You are more likely to come across walkers, other mountain bikers, horse riders, parents with buggies and wheelchair users close to home. When approaching any of these groups:
- Be in control and be aware (especially if dogs are around as their movements can be unpredictable)
- A tinkle of a bell and/or a polite hello to let them know you are there (let horse riders be aware of your presence as early as possible and be confident they have seen you before passing)
- If the path is narrow you should be ready to give way or dismount.
- Keep smiling.
- Give a friendly thank you as you pass
Because routes in parks and close to home are often busy it is important to be aware of your speed. Be alert to other people (and their dogs) and ensure you ride at a speed which does not alarm or endanger other users. Particular care should be taken on blind corners and in dips where route visibility can be reduced.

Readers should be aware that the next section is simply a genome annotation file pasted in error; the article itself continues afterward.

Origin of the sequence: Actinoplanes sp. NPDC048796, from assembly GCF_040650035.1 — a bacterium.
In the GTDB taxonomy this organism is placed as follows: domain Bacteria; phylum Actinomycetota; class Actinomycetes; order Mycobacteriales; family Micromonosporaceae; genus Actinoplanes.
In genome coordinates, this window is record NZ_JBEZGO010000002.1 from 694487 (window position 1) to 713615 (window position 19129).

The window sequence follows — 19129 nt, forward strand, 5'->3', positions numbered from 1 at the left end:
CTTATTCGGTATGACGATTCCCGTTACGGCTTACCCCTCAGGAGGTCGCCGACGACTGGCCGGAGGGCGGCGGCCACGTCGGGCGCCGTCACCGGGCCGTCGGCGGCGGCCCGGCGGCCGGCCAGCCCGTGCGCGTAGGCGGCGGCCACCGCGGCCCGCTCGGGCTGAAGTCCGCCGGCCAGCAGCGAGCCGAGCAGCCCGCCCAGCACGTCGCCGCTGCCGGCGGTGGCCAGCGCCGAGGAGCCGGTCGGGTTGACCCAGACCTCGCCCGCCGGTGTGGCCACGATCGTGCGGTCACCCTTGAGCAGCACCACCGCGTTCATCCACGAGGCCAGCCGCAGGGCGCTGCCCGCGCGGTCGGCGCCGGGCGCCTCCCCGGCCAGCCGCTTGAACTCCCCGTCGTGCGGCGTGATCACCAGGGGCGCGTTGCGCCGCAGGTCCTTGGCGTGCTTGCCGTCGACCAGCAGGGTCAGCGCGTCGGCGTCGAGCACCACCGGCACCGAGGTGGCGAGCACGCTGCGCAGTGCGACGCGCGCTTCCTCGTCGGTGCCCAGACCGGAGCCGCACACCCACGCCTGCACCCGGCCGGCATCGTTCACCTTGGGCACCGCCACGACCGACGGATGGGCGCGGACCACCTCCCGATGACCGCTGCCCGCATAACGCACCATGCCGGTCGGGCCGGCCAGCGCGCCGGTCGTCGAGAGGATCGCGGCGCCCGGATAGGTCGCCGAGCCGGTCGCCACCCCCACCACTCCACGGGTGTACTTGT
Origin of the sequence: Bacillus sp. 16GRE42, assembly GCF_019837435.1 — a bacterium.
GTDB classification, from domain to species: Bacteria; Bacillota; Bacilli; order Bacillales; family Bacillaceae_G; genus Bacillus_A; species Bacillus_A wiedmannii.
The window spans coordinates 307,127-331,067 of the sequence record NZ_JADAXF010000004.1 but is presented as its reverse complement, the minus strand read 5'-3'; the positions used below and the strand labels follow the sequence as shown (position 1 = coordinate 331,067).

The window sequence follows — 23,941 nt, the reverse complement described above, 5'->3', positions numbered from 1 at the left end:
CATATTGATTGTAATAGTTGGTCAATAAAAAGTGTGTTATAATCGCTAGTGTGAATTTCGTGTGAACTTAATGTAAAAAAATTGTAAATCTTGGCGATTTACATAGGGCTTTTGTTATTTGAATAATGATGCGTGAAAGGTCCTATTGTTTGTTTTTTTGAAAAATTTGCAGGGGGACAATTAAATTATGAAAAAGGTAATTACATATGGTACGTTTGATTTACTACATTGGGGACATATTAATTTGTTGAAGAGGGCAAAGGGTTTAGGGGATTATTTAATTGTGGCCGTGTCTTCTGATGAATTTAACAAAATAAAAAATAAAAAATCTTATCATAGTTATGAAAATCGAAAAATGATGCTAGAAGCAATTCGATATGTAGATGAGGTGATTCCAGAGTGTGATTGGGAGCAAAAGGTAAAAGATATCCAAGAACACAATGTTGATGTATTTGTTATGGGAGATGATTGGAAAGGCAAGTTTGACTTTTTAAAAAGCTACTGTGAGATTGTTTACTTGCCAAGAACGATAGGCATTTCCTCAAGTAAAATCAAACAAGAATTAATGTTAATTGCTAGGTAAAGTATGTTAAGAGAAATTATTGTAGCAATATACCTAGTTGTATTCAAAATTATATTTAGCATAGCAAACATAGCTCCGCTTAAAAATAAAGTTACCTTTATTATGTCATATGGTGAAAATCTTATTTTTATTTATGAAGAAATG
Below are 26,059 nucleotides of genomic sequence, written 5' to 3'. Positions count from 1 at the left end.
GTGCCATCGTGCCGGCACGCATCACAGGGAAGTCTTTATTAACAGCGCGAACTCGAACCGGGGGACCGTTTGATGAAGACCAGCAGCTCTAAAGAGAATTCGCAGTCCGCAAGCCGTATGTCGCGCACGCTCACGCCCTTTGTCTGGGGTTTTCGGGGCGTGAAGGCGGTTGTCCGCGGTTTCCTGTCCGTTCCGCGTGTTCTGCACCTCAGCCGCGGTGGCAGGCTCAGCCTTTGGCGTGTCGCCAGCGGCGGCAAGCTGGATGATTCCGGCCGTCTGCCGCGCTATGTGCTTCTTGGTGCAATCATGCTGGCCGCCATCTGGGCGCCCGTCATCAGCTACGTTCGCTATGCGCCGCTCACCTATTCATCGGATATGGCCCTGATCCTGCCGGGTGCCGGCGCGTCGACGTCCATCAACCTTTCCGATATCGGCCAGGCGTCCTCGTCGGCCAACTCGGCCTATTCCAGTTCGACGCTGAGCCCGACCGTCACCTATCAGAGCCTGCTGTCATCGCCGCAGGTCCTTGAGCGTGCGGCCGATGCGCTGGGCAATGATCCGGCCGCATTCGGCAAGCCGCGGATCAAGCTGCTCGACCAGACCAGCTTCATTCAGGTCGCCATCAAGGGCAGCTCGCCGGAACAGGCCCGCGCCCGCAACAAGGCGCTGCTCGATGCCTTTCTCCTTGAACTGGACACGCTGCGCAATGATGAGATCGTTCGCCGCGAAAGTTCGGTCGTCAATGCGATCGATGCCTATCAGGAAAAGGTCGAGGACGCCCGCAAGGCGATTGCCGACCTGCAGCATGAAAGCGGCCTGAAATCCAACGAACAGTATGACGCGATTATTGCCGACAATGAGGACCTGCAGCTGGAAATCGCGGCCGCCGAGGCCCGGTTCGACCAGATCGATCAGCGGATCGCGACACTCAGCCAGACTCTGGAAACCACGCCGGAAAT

Take extra care your mega-bright night lights aren’t shining through people's windows or disturbing wildlife or other path users.
Try to avoid making too much noise as you pass houses on quiet winter evenings.
Do go out and explore the trails though – night riding is a whole different and exciting experience!
TAKE YOUR LITTER AWAYDon’t ruin our reputation and the countryside - if you brought it to the trails take it away, bin it or recycle it. #trashfreetrails
WILDLIFETake care not to disturb wildlife or damage natural vegetation.
TRAIL EROSIONBe aware of the impact of your riding on local trails. If your trail is showing signs of erosion or is likely to be damaged because of your riding, or the accumulation of numbers of riders using it, consider using an alternative trail.
Access rights extend to bringing your dog with you when you are mountain biking but you must keep it under proper control.
Be especially careful around other users, livestock, and breeding/ground nesting birds - and clean up after your dog.
For more information on cycling with dogs see - Dog Owners Guide
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